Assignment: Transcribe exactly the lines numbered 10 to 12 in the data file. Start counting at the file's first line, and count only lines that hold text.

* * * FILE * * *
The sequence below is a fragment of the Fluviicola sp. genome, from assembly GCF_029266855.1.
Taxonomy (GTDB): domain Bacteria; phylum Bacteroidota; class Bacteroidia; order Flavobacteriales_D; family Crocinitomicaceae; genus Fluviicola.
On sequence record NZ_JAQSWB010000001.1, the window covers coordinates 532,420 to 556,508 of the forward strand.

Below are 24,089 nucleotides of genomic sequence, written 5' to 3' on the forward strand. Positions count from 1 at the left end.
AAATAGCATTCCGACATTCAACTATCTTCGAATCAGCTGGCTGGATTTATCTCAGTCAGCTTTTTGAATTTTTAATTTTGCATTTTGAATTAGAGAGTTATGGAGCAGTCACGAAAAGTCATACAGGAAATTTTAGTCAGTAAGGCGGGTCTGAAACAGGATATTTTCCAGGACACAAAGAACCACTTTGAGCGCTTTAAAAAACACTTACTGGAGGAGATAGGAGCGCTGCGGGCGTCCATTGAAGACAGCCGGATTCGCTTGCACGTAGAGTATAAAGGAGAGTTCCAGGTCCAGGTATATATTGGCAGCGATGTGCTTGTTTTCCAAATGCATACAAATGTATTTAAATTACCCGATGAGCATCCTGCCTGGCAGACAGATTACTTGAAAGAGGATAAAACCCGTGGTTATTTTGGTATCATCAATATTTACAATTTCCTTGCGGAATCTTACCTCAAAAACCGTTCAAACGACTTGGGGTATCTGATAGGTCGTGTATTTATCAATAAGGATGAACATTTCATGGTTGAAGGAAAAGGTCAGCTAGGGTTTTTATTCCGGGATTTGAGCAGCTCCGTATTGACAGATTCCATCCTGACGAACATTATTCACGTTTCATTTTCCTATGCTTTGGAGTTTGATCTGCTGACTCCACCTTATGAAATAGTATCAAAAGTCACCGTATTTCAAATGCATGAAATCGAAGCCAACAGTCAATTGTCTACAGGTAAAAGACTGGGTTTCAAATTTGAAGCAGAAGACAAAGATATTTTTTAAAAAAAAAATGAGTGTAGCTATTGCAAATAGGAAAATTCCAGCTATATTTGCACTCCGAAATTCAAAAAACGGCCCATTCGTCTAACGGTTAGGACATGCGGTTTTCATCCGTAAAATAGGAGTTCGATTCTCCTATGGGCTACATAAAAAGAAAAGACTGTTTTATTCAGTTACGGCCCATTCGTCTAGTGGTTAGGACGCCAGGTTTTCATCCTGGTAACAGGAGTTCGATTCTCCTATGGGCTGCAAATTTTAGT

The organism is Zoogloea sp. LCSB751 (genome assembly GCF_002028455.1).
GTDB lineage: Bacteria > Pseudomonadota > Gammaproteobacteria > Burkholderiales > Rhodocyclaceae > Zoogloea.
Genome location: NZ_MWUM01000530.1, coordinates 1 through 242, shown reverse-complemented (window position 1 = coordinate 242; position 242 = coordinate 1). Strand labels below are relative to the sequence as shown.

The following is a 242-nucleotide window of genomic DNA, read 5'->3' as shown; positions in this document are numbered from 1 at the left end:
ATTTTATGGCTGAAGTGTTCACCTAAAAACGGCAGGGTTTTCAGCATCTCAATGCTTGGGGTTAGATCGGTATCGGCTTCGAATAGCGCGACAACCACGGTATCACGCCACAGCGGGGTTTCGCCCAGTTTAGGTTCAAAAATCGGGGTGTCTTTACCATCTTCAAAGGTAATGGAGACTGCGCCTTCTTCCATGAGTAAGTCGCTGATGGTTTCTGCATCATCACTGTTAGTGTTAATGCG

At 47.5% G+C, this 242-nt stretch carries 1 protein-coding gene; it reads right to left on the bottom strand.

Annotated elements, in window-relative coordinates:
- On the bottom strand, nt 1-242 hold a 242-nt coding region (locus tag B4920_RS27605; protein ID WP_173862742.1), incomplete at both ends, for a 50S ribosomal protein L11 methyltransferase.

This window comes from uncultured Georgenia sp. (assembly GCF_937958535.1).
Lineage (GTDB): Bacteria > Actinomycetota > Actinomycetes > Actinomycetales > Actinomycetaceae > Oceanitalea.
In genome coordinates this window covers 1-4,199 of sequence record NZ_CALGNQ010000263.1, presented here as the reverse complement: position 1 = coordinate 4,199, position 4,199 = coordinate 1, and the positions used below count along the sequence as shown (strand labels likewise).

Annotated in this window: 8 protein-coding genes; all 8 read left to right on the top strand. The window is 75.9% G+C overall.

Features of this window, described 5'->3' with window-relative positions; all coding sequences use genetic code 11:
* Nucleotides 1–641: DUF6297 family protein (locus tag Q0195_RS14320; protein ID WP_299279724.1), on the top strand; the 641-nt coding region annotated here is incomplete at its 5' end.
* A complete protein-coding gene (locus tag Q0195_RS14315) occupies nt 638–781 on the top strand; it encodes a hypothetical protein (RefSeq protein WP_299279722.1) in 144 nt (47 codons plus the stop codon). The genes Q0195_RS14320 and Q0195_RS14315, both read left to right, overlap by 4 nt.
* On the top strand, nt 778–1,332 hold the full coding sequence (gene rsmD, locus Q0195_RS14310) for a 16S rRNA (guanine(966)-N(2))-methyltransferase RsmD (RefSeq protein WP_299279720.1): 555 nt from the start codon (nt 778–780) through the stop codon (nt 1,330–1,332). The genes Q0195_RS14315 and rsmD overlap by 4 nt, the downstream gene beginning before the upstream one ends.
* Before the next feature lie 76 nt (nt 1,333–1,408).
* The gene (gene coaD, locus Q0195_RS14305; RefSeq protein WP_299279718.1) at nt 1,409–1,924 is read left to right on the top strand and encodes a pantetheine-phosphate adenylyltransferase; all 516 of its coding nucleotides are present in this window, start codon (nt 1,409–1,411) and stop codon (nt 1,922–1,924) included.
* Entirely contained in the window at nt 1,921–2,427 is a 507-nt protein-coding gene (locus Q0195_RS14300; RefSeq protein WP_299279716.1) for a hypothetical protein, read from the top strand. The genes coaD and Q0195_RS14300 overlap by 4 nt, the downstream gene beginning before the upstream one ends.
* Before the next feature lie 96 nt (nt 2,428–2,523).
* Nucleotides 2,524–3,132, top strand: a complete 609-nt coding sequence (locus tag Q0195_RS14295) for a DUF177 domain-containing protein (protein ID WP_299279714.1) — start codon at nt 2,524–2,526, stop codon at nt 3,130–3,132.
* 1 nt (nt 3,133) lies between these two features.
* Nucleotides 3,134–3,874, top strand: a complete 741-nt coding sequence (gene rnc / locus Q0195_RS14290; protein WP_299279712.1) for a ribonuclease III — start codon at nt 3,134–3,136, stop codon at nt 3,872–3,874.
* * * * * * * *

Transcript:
ATTTTATGGCTGAAGTGTTCACCTAAAAACGGCAGGGTTTTCAGCATCTCAATGCTTGGGGTTAGATCGGTATCGGCTTCGAATAGCGCGACAACCACGGTATCACGCCACAGCGGGGTTTCGCCCAGTTTAGGTTCAAAAATCGGGGTGTCTTTACCATCTTCAAAGGTAATGGAGACTGCGCCTTCTTCCATGAGTAAGTCGCTGATGGTTTCTGCATCATCACTGTTAGTGTTAATGCG

At 47.5% G+C, this 242-nt stretch carries 1 protein-coding gene; it reads right to left on the bottom strand.

Annotated elements, in window-relative coordinates: